Parents who are violent, aggressive or abusive on social media will be banned from schools

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Parents who are violent, aggressive or abusive on social media will be banned from school for up to a year

  • Violent and aggressive parents would be banned from school under the new Victorian law
  • The legislation would allow school principals to issue safety instructions for the school community
  • Parents who use social media to threaten and abuse would also be banned from school

Violent and aggressive parents would be banned from school under a new law introduced in the Victorian Parliament.

The legislation would allow school principals to issue school community safety instructions to parents or guardians who engage in harmful, threatening or abusive behavior.

The new law would also empower schools to ban parents from using social media for threatening or abusive communication.

Schools have the right to prevent parents from entering their premises.

Violent and aggressive parents would be banned from school under new law enacted in Victorian parliament (stock image)

Violent and aggressive parents would be banned from school under new law enacted in Victorian parliament (stock image)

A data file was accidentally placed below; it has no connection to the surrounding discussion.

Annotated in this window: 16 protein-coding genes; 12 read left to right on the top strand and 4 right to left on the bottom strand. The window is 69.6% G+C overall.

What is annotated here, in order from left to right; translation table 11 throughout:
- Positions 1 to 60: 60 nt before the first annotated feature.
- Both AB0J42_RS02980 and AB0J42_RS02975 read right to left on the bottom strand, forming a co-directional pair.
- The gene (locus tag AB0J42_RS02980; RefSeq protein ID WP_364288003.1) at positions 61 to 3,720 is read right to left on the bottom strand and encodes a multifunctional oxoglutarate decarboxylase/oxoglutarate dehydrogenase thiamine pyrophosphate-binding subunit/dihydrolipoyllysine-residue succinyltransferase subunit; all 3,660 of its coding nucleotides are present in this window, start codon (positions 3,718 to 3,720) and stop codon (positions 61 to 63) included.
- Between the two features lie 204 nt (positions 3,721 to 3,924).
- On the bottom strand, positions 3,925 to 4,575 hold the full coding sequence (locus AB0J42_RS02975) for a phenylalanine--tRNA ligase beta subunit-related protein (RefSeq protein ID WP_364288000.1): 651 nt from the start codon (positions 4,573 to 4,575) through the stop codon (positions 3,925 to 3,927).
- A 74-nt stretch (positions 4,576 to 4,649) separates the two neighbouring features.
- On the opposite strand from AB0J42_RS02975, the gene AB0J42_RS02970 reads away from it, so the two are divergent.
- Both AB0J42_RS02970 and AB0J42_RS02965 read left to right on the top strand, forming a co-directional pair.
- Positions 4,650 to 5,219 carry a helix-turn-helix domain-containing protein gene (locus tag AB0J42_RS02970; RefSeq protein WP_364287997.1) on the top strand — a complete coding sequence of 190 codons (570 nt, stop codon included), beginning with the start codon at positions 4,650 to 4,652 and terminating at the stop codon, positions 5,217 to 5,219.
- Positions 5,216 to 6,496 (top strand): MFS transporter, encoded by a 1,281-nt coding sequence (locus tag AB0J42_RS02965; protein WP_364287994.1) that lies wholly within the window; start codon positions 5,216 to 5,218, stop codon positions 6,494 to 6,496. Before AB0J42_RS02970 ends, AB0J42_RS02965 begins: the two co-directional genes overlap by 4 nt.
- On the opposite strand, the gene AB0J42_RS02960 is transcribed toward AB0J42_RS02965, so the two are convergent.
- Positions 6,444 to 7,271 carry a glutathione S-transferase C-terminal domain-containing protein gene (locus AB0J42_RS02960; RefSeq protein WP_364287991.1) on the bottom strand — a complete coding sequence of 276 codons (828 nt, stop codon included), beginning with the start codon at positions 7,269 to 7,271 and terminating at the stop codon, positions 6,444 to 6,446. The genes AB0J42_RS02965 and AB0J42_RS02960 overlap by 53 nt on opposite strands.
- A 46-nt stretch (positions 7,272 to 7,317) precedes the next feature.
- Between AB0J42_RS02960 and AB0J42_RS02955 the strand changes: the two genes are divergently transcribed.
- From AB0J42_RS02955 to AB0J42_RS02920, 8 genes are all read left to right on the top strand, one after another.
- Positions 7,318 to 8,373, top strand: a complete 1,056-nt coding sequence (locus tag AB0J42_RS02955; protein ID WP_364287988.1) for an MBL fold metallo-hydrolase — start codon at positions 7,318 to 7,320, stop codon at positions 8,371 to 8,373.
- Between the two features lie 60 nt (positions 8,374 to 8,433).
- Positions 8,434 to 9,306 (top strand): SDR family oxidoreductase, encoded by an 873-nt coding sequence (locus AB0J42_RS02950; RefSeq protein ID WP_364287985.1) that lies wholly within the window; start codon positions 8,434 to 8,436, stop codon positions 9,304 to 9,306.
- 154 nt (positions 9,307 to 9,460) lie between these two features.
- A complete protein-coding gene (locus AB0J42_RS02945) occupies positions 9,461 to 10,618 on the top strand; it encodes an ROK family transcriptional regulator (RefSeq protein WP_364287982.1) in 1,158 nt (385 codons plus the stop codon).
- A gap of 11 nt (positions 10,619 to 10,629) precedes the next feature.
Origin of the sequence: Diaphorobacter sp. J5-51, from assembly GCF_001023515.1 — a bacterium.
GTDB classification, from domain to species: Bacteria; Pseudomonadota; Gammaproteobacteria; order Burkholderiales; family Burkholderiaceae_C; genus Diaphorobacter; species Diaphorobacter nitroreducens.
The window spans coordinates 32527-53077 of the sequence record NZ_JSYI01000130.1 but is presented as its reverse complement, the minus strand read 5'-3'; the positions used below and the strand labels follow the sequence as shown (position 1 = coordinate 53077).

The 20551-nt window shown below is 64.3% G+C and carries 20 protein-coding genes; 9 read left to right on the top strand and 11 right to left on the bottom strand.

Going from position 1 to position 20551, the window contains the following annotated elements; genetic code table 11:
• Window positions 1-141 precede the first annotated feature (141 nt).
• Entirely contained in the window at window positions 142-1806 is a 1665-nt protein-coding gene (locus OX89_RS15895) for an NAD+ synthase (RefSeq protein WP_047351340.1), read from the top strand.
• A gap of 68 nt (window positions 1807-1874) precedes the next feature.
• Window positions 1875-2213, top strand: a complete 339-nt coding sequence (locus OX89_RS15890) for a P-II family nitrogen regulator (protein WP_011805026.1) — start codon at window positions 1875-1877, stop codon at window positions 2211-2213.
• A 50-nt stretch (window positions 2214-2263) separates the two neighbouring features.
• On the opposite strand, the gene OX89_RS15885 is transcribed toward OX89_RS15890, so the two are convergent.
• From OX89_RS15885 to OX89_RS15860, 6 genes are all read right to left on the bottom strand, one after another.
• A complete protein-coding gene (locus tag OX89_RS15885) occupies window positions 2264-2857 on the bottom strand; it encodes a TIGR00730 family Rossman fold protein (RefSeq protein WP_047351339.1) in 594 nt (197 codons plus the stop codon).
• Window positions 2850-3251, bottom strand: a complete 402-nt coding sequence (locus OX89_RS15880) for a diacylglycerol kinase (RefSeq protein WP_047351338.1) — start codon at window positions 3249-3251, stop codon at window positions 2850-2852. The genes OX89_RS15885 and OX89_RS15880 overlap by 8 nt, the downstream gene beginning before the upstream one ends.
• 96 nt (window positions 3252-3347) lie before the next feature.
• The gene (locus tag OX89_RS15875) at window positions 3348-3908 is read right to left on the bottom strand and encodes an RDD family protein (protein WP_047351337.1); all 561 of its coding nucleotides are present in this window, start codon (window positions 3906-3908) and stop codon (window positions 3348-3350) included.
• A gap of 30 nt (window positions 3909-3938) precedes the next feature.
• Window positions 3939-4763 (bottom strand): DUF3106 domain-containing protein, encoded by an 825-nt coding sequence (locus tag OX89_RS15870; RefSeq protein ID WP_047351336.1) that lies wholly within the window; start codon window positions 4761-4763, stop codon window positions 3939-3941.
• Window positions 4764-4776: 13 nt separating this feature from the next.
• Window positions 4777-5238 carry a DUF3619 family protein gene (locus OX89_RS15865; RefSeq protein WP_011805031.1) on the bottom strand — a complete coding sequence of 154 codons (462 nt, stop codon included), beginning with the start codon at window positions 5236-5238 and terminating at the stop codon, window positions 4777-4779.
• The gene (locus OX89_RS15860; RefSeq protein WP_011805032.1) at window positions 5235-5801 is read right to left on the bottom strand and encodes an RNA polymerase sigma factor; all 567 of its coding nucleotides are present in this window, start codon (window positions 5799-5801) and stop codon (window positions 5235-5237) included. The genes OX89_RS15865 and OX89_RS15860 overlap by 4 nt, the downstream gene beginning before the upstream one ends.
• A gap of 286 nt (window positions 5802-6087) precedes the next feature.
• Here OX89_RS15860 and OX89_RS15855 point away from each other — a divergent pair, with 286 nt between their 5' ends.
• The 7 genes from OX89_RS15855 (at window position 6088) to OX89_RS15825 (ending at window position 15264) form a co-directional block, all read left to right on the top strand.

Exiled parents could still communicate with the school about the education of their children and agree on attendance.

Under the law, the case can be taken to court if a parent fails to comply with a security warrant.

A parent can also apply to the Victorian Civil and Administrative Court if they disagree with an internal review of an injunction.

“No one should be threatened or intimidated at work or school – that’s why we’re introducing these new laws to protect staff, students and their families,” Acting Prime Minister James Merlino said in a statement.

Andrew Dalgleish, the president of the Victorian Principals Association, said it is “sad to say” that parental threatening behavior towards schools has increased over the past 15-20 years.

He added that the new law would strengthen current powers, such as trespass orders.

“This goes a little further around a ban, a 14-day interim provision,” Mr. Dalgleish told ABC Radio.

If the behavior is more extreme or persists, it can go to a 12-month assignment.

‘Schools are by nature a safe environment, but there are times when the behavior crosses boundaries or becomes more extreme.

“It has a significant impact on the well-being of school leaders and school staff.”

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